After returning to Pearl Harbor they sortied 30 April to aid Yorktown (CV-5) and Lexington (CV-2) in the Battle of the Coral Sea, but reached the scene after the battle was over. TF16 returned to Pearl Harbor and departed again, this time for the Battle of Midway. After Midway the force remained at Pearl Harbor for a month before departing for the Solomon Isles by way of the Tonga Islands. On the 7th and 8th of August, Monssen with Buchanan (DD-484) stood off Gavutu and Tanambago, circling those islands and providing fire support to units of the 2d Marine Regiment. She was then assigned to the screening forces guarding the eastern approaches to Sealark, Lengo, and Nggela Channels.
Monssen was one of the ships designated to escort Saratoga (CV-3) to the Tonga Islands after she was damaged in the Battle of the Eastern Solomons She then took up duties patrolling the sea routes to Guadalcanal.
Monssen returned to Guadalcanal 18 September to insure the integrity of an Allied supply line and to block Japanese efforts at resupply. On 8 November, she departed Noumea with two cruisers and two other destroyers as TG 67.4, under Rear Admiral Callaghan, as escort for transports carrying reinforcements to the marines on Guadalcanal. At the same time, another convoy set out from Espiritu Santo, covered by one cruiser and four destroyers under Rear Admiral Scott. Arriving off Lunga Point on the 12th, a day after those from Espiritu Santo they commenced unloading. By dusk as reports of Japanese ship movements from Truk increased, 90 percent of the transports had been unladen despite afternoon torpedo plane attacks, one of which had cost Monssen the use of her fire control radar. The transports were pulled out, escorted through Lengo Channel, and seen safely on their way to Espiritu Santo. Then Admiral Callaghans force, heavily outnumbered even with the addition of, Admiral Scott's ships reversed course and steamed back to engage the enemy in the initial action of what would later be called the Naval Battle for Guadalcanal.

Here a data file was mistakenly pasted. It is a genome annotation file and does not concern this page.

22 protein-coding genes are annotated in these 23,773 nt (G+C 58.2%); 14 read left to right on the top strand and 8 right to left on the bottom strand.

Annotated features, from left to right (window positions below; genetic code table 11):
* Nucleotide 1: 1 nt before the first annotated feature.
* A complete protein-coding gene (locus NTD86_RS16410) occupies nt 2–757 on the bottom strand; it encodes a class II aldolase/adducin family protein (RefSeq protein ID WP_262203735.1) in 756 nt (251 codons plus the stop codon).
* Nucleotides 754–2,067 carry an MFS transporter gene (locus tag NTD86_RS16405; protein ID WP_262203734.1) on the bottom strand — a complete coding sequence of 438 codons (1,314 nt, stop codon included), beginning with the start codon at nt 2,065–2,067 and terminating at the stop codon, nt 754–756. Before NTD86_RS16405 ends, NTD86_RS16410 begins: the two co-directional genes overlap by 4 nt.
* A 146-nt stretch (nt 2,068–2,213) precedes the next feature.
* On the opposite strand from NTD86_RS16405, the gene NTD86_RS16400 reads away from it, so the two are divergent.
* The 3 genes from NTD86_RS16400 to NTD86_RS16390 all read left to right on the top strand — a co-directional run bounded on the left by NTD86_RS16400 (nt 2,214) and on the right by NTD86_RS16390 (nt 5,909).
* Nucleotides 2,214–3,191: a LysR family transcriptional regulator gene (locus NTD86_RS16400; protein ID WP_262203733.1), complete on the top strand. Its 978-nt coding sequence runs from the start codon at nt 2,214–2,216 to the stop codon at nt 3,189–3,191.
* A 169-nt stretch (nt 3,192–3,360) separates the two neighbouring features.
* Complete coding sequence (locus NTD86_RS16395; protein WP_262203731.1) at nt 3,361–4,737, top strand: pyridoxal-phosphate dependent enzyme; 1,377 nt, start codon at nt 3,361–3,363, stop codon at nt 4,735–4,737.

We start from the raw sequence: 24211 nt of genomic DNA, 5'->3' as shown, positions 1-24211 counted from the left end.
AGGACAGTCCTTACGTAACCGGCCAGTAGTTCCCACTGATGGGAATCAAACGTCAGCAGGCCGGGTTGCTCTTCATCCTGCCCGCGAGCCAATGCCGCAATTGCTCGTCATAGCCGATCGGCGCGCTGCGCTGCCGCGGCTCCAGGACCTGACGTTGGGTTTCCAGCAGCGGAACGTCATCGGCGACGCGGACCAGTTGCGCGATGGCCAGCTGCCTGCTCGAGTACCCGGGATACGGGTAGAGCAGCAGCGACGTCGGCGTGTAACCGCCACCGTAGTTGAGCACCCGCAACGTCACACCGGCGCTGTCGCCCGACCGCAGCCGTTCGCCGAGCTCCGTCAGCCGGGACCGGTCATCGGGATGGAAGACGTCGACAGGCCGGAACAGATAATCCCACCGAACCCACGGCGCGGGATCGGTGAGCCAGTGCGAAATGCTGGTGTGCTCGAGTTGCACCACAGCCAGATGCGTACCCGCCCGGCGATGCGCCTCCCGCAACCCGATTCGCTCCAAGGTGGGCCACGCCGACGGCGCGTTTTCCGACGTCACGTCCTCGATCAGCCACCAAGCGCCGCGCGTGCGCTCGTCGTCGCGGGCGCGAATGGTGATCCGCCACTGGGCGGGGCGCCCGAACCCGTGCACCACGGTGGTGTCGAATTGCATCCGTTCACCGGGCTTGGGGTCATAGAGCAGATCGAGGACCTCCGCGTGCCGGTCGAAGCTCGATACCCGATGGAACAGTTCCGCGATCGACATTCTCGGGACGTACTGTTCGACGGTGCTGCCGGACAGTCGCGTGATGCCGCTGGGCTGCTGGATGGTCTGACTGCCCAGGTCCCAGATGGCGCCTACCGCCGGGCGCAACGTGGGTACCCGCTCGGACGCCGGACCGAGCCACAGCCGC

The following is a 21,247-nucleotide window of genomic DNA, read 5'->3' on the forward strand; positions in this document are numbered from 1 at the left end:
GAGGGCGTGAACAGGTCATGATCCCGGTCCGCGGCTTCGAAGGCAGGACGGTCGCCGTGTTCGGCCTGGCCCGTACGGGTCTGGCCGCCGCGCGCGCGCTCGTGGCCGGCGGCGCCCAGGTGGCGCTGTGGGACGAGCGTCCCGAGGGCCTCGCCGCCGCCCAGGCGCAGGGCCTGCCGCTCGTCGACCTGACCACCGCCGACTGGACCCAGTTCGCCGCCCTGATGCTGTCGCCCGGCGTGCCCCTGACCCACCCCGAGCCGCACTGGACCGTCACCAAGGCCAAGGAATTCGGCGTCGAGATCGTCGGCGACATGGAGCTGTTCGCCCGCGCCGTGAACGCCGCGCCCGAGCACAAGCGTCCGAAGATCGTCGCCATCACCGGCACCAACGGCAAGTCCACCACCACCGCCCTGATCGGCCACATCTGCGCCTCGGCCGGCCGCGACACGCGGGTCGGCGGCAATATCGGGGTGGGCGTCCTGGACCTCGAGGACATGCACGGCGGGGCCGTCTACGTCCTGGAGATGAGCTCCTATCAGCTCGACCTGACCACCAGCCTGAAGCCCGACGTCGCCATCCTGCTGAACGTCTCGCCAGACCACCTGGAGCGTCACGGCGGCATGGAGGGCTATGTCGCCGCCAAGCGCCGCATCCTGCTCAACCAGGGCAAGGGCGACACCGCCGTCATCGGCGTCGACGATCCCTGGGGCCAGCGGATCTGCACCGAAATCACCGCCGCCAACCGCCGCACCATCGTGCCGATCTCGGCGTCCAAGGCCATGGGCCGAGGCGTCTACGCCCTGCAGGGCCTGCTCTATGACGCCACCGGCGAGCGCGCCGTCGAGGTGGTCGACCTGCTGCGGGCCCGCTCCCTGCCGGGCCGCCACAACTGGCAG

Shortly, after 0140, 13 November, they sighted the enemy fleet, under Vice Admiral Abe, 3 miles north of Kukum. The enemy was headed toward Henderson Field to bombard it and cripple Allied air operations long enough to sneak in 11 of their transports, then en route to relieve their beleaguered comrades fighting on the island.
Battle was given at 0150. At about 0220 Monssen forced to rely on radio information and optics, was spot lighted, hit by some 37 shells, and reduced to a burning hulk. Twenty minutes later, completely immobilized in all departments, the ship was ordered abandoned. After daybreak Monssen was still a floating incinerator. C. C. Storey, BM2c, L. F. Sturgeon, GM2c, and J. G. Hughes F1c, climbed back into the inferno and rescued eight men still aboard and alive, five of whom lived after reaching land. The survivors, 40 percent of the crew, were picked up at about 0800 and taken to Guadalcanal. The ship itself continued to blaze until early afternoon, when the waters of Ironbottom Sound closed over her.
Monssen was awarded four battle stars for World War II service.